A renewed interest in painting was an unexpected outcome of Christchurch landscape architect John Marsh’s 12-month assignment in Samoa.
As an advisor for the Samoa Tourism Authority in 2015, John delivered 16 reports on landscaping tourist attraction sites, upgrading walking trails and enjoyed seeing the Prime Ministers of New Zealand and Samoa jointly open one of his projects, the Apia waterfront playground.
Since returning home in February, he has travelled to Auckland to work with a NZ/Samoa team planning further Apia Waterfront Development works and also continued private landscape design commissions.
Less expected was how the vibrancy of Samoan life rekindled his lifelong interest in painting. Knowing he would have spare time to fill, John had taken canvases and brushes on assignment. At first he painted trees but, fascinated by the buzz and colour of Samoa’s bus station and market, he moved on to buses and people.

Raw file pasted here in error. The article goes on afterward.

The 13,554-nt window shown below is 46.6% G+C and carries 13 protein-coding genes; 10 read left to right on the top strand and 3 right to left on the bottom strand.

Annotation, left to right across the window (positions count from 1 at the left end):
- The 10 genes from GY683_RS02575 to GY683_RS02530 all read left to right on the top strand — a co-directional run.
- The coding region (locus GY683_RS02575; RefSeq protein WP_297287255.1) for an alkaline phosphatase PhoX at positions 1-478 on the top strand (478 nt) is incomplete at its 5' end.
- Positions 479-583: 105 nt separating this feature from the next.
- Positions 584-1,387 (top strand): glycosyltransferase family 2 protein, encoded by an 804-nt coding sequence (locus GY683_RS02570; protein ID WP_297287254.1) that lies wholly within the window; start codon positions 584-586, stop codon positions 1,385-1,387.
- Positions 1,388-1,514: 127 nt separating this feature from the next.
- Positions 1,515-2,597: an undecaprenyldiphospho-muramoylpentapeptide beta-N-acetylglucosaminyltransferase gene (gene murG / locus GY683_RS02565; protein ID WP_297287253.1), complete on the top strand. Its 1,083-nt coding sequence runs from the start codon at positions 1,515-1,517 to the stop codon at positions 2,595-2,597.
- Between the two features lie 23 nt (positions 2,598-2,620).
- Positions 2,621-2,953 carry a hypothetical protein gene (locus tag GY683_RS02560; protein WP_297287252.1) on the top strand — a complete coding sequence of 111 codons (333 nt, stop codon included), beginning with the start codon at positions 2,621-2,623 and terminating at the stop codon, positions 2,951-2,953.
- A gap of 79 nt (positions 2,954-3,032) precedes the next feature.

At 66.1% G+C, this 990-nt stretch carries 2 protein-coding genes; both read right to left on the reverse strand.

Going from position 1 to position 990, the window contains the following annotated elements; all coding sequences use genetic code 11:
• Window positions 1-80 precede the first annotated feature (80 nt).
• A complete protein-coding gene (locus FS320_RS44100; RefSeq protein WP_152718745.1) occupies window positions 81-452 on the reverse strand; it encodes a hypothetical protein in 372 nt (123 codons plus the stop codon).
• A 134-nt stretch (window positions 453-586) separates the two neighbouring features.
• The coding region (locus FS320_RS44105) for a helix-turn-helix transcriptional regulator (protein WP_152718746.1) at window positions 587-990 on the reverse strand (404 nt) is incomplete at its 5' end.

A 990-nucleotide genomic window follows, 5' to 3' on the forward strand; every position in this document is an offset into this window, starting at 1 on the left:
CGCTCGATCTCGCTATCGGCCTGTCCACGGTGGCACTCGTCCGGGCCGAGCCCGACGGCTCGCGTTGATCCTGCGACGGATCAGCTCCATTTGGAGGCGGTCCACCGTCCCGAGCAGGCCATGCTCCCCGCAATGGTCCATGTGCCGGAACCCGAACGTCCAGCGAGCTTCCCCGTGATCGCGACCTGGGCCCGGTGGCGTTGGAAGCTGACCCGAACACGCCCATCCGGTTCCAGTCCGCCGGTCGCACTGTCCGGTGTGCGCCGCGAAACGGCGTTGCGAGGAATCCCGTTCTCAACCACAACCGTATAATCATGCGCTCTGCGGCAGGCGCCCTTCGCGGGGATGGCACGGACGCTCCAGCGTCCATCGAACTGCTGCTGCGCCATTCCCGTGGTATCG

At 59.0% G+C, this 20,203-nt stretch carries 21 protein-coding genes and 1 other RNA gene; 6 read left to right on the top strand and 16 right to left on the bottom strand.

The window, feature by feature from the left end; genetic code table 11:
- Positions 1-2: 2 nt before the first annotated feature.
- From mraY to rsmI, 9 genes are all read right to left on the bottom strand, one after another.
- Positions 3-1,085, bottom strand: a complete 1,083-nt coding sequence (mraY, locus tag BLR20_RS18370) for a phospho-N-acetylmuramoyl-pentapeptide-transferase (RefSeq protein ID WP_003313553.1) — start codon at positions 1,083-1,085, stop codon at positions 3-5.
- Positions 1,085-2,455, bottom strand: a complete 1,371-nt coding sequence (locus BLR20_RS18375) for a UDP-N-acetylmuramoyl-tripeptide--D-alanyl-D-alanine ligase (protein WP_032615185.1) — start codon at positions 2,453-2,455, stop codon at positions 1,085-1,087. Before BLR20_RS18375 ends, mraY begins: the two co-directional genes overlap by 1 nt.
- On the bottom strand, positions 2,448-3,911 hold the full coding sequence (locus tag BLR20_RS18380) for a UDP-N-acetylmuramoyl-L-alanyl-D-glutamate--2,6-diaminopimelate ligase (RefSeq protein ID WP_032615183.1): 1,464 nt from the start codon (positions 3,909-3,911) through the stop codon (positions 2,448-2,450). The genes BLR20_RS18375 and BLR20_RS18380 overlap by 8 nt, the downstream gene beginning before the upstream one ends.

Whether it’s Timor-Leste’s mikrolets or Solomons’ PMVs (public motor vehicles), buses are an evocative and an oft-discussed feature of many assignments. For John, catching the bus to work every day had helped him become accepted by his community.
“When the kids got over the curiosity of a palagi on the bus they would get quite friendly and on crowded days would sit on your lap. Once a little fellow dropped off to sleep with the mothers sitting around smiling.”
Now home, John’s interest in Samoan themes is continuing. He’s been studying Samoan art and artists’ weaving, tattooing and tapa cloths. “My most recent painting has been based on tapa cloth patterns, just to help understand them better.”
Aged 65 and easing into retirement, he’s leaning towards a more impressionistic style. It’s likely that his vibrant paintings of Samoa will lead to many more hours spent with brushes in hand.